KUER Local News
Wed January 18, 2012
Coalitions Mobilize to Change Utah's Controversial Guest Worker Law
By Andrea Smardon
Salt Lake City, UT – Coalitions are mobilizing around the state to make changes to Utah's controversial guest worker law - or House Bill 116 -passed in the Legislature last year. Some want the bill repealed, some replaced, and some want to improve it so that it might better withstand legal challenges.
State Representative Chris Herrod is against House Bill 116 - a law that allows undocumented immigrants to work in Utah, but the Provo Republican insisted that he is not against immigrants themselves. "I've been called a racist, unChristian, uncompassionate, a foaming at the mouth zealot," said Herrod, "I believe in immigration, I just believe it needs to be fair to all individuals."
Speaking at an event organized by the Utah Coalition on Illegal Immigration, Herrod explained that HB116 favors the hiring of undocumented immigrants over legal Utah citizens. "I think it's terrible legislation, " said Herrod, "For me it's a fundamental fairness issue, and then it comes back to the Constitution. Is it Constitutional? I mean, the bill's sponsor even admitted that it was unconstitutional, but it was a way to get the federal government's attention."
Herrod is not alone in his views. Republican State Senator Stephen Urquhart from Washington County is sponsoring a bill to repeal the guest worker law, but Herrod is the only legislator so far who has come forward with a replacement bill. The proposed bill - which is still being finalized - would be a pilot program that would allow those who have overstayed their visas to regain legal status, without risk of deportation or being barred from re-entry back to the states. The bill would have to be approved by the US Congress and signed by the president.
After his presentation, Herrod explained that HB116 has divided the Republican party, and he's hoping this compromise might bring them back together. "I've heard a number of legislators say they want to bridge the divide, and I think there are some that want to simply repeal it, but here's a good faith effort of something that I think makes much better model legislation for the nation," said Herrod.
Paul Mero is the President of Sutherland Institute - a conservative policy think tank. He predicts that legislators will not support a replacement bill, and that most of HB-116 will remain intact. "You're going to have a few representatives, a few of them wanting to repeal 116, but I think serious legislators, who already have gone through this struggle, this legislative battle last session aren't going to be willing to relive any of that," said Mero, "A lot of blood sweat and tears went into 116, and the whole concept of prudently addressing undocumented immigrants who already live here."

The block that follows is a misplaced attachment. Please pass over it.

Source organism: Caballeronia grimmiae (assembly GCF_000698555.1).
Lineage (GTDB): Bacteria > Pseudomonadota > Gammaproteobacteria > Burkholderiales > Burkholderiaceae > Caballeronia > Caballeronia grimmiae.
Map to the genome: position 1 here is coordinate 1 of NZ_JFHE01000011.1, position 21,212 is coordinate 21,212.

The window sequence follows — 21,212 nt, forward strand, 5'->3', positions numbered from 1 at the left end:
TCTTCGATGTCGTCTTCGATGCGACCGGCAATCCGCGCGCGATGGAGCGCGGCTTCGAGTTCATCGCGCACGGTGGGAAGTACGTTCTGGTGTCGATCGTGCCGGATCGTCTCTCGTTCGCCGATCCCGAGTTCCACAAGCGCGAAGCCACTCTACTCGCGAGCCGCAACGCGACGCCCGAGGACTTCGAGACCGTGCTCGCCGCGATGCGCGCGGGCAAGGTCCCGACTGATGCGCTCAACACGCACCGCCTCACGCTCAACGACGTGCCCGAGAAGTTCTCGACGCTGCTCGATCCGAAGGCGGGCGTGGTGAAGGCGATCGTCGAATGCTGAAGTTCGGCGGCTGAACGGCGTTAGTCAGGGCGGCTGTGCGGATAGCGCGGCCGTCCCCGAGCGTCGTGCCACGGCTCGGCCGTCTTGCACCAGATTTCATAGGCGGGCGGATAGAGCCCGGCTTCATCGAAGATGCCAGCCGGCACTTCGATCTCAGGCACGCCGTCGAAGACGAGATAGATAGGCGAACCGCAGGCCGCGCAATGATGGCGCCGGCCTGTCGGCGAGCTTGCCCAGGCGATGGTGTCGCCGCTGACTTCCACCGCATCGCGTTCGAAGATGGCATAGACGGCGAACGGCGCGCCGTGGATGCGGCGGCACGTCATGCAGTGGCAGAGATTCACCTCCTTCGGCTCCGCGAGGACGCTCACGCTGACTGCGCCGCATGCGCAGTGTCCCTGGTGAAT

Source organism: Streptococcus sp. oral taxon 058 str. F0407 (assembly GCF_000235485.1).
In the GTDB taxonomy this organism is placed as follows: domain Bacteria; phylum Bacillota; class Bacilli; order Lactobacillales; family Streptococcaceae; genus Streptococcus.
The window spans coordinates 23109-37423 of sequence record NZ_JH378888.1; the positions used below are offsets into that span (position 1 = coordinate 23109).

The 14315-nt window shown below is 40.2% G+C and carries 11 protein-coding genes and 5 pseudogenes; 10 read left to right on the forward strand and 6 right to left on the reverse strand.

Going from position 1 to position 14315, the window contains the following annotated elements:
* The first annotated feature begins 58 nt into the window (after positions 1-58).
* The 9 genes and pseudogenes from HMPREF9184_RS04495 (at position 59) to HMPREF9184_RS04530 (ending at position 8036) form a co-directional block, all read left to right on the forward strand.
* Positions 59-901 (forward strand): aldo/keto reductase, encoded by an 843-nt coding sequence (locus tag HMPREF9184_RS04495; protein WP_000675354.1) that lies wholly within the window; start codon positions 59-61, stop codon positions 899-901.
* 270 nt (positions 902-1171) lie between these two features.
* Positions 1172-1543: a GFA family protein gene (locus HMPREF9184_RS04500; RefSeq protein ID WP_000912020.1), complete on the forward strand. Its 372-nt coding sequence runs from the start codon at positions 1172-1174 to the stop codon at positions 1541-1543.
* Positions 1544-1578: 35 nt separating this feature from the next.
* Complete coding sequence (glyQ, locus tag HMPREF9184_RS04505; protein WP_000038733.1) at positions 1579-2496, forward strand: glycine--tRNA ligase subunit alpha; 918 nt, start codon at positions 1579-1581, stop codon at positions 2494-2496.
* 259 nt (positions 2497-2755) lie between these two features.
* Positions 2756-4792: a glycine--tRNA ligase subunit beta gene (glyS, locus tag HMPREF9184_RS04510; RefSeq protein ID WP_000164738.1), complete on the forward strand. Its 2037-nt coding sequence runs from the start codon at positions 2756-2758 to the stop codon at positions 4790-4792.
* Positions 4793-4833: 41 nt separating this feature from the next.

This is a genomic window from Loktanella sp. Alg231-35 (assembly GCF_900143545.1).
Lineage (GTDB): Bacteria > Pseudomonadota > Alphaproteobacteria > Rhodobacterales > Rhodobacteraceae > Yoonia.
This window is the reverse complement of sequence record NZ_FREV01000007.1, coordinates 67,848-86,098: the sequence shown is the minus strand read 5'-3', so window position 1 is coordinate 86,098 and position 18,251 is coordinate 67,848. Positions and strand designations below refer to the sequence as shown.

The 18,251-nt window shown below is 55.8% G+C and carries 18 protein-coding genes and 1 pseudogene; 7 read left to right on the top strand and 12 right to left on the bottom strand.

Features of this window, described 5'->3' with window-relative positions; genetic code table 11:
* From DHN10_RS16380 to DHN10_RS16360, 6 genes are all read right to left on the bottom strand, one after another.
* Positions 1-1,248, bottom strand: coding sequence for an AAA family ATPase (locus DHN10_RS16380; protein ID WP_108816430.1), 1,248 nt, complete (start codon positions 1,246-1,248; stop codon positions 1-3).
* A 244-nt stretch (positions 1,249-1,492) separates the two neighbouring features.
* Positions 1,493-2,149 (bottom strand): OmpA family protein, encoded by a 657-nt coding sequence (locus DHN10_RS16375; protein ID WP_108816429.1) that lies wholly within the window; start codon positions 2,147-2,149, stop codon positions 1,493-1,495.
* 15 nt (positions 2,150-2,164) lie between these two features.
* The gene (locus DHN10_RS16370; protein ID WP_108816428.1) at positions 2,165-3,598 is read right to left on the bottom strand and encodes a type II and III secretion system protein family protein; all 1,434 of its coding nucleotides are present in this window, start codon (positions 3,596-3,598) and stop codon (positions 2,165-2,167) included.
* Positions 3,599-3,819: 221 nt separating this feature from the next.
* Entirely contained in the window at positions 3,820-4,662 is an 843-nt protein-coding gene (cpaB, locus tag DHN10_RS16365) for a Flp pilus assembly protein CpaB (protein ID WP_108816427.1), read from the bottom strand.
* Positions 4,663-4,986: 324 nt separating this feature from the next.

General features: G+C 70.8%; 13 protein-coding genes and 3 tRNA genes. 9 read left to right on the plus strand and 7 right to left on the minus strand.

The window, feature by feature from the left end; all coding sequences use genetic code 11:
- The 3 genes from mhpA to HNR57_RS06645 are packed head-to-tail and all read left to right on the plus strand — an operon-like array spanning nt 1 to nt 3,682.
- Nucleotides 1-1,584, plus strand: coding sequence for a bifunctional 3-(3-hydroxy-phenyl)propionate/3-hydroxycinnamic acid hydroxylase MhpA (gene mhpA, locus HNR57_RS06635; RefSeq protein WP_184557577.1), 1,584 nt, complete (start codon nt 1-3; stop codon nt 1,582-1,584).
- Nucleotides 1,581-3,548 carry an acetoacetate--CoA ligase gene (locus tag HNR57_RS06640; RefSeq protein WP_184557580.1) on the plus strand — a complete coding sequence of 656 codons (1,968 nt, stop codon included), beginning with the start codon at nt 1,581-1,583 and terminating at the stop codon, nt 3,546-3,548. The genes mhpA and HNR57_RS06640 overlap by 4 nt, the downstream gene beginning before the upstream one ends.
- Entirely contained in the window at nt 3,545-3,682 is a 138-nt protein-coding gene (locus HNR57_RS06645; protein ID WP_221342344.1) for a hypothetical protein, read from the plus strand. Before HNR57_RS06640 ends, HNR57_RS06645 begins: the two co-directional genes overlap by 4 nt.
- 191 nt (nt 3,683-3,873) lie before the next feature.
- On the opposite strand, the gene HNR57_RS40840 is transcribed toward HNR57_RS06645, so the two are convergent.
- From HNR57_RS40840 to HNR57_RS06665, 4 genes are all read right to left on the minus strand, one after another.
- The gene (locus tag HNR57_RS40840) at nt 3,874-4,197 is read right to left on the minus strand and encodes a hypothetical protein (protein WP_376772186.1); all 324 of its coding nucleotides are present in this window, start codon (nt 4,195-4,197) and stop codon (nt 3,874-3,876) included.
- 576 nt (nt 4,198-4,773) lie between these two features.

The Sutherland Institute and the Salt Lake Chamber guided much of the policy in the original guest worker law. Mero said the law could be improved so that it is less vulnerable to lawsuits; that's where he and other policy advisors are focusing their efforts. "I think what we're going to see in the 2012 legislative session are ideas, proposals that tend to perfect 116, that are technical, legal, that allow us to work with the federal government better, so they don't feel like they're going to be compelled to sue the state of Utah," said Mero.
The state is currently defending a lawsuit by the federal government over State Bill 497 - a law that allows for local police to enforce immigration violations. Mero says the Sutherland Institute is removing all similar enforcement-only language in HB 116. He says that piece of the law was unconstitutional, and should be removed. But beyond that, he says it's Utah's constitutional right to protect the civil rights of citizens, public safety, and economic prosperity.
"If the federal government does sue on that approach, let them sue, because we think it addresses an important issue," said Mero. "The federal failure to control immigration has led to undocumented immigrants - over 100,000 of them at least - living in Utah."
Mero says he has been consulting with numerous legislators, but he says it remains to be seen who will support Sutherland Institute's policy recommendations on House Bill 116.